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Modern financial markets are truly stunning in their scope and complexity. Every day, trillions of dollars changes hands as market participants conduct tens of billions of trades among tens of thousands of securities from literally every city in the world. But what is perhaps hardest to appreciate about the market is how much it is influenced by completely random events. One day, more people want to buy General Electric stock than want to sell, so the price goes up. It might have nothing to do with anything that happened at GE. Next week, the opposite might happen.

Over the long run, markets adjust to allocate capital according to the underlying fundamentals of the economy. But over the short run – days or weeks – prices can be pushed to and fro as money sloshes through the system unevenly. So when asset prices suddenly jump up or crash, they tend to revert back to normal quickly as traders restore equilibrium. In fact, if you look at which stocks have performed the worst over the last month, historically they go on to outperform last month’s best performers by 2.49% the next month, a phenomenon known as the short-term reversal effect.

Most long-term investors like financial advisors ignore these short term effects, and will rebalance according to their long-run strategy – whatever that is – regardless of what’s up or down today. And it would be foolish to try to trade only on such short-term movements; the taxes and transactions costs would probably eat away all your profits and then some. But by using short-term signals to help guide the exact timing of long-term investment decisions, we can potentially add significant value over more simplistic trading strategies.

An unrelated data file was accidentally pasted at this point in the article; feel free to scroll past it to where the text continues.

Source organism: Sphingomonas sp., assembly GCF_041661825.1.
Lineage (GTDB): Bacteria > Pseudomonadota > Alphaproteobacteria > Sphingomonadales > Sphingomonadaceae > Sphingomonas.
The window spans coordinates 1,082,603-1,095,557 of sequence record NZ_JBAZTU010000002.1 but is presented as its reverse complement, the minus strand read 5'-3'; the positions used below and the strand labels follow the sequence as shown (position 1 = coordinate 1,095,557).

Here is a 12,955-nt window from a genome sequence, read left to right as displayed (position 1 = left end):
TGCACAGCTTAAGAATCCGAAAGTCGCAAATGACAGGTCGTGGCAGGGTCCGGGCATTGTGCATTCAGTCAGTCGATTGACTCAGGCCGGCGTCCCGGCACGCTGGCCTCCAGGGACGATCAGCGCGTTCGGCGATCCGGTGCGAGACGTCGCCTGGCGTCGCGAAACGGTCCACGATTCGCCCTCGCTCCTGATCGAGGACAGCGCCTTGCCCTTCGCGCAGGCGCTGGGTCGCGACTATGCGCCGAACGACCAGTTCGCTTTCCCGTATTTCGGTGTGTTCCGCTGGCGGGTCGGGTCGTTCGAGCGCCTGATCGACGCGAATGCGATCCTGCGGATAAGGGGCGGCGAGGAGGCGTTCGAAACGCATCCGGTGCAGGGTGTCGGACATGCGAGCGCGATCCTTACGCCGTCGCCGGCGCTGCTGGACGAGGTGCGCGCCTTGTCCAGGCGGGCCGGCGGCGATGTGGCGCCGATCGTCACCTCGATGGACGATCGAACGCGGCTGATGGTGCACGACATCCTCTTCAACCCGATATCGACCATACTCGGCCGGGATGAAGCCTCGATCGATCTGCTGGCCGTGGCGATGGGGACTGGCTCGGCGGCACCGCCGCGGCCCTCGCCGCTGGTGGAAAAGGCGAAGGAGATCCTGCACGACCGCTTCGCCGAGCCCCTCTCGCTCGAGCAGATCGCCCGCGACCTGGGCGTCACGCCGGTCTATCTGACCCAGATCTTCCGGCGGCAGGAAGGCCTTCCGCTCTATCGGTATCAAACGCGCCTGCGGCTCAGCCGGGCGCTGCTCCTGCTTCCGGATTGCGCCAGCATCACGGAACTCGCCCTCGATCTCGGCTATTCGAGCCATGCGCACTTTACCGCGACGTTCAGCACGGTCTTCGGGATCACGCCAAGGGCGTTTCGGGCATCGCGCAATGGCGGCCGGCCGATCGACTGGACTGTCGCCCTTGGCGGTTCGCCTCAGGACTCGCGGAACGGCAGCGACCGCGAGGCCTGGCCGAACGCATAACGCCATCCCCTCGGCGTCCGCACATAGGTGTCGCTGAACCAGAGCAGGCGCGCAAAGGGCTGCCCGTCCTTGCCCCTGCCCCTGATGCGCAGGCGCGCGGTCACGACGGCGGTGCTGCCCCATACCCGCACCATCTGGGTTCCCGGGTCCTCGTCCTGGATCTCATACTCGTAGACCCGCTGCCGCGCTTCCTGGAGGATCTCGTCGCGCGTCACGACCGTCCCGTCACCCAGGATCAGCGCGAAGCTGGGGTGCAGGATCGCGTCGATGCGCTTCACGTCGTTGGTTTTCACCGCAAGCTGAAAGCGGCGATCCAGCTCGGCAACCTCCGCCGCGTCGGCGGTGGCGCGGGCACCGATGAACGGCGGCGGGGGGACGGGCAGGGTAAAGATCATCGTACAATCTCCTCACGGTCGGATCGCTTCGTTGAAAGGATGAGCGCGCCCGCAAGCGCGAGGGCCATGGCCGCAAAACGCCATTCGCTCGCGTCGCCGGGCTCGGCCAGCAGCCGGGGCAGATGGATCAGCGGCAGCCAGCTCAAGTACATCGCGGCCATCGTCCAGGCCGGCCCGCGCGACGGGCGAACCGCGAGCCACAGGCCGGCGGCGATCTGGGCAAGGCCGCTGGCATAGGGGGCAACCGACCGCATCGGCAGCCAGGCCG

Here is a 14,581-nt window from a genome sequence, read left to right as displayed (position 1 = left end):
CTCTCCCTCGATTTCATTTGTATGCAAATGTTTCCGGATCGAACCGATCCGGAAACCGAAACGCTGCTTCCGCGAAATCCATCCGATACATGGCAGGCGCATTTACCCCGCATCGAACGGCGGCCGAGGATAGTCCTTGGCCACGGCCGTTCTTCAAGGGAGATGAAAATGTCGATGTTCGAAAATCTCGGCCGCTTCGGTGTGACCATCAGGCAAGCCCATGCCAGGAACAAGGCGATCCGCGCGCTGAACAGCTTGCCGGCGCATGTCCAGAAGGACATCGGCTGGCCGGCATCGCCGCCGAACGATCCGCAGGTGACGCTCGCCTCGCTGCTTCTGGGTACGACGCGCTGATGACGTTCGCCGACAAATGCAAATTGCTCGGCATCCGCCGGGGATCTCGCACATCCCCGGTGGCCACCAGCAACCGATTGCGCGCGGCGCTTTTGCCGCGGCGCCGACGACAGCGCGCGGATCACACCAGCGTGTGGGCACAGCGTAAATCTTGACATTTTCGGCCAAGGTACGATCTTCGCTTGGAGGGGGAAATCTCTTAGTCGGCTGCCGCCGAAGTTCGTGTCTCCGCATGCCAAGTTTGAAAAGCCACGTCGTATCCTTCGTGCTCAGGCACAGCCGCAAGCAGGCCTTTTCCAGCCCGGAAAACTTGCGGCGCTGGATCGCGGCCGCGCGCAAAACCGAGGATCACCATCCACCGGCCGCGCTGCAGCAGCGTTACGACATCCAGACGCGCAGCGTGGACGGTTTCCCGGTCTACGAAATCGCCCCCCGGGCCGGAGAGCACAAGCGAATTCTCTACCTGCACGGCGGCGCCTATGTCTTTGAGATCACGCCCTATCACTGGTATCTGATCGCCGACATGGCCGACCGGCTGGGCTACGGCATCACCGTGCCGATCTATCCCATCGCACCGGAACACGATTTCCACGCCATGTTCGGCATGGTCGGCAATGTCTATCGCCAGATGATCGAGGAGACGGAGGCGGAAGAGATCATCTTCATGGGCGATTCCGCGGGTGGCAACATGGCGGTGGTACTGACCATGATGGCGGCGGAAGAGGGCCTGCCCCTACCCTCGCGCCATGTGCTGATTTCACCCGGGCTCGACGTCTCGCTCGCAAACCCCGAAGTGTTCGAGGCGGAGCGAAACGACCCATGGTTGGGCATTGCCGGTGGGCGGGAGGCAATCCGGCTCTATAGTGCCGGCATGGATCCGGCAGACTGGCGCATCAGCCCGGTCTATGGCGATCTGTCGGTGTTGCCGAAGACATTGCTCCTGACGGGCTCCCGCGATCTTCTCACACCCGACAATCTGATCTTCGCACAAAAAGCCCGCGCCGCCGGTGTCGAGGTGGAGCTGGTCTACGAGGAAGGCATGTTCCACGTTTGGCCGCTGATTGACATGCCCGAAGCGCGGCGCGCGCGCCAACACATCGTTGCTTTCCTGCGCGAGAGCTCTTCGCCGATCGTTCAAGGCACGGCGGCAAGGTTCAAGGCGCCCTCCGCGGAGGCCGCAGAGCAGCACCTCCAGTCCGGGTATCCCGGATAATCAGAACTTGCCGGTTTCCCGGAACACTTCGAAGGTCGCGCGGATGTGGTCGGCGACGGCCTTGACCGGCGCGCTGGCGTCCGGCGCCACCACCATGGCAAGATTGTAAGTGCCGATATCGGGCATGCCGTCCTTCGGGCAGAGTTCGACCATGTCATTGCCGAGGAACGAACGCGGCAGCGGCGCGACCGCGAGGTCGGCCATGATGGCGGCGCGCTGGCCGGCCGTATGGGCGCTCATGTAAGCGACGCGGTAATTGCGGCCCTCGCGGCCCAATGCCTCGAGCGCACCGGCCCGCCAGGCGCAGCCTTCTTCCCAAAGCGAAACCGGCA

We monitor the markets every day for liquidity and reversal opportunities and only rebalance our clients’ portfolios when trading activity is in our favor. If it’s not, we sit patiently, knowing that conditions may be more favorable in a week or two. Research suggests employing such a patient trading strategy may improve the performance of an equity portfolio by about half a percent a year. For us, every day is an opportunity to add value for our clients.

References

Last month’s worst performing stocks go on to outperform last month’s best performers significantly: “Evidence of Predictable Behavior of Security Returns” by Jegadeesh (1990)

Long-Term Investors can profitably incorporate short-term signals into their trading models: “To Trade or Not to Trade? Informed Trading with Short-Term Signals for Long-Term Investors” by Israelov and Katz (2010)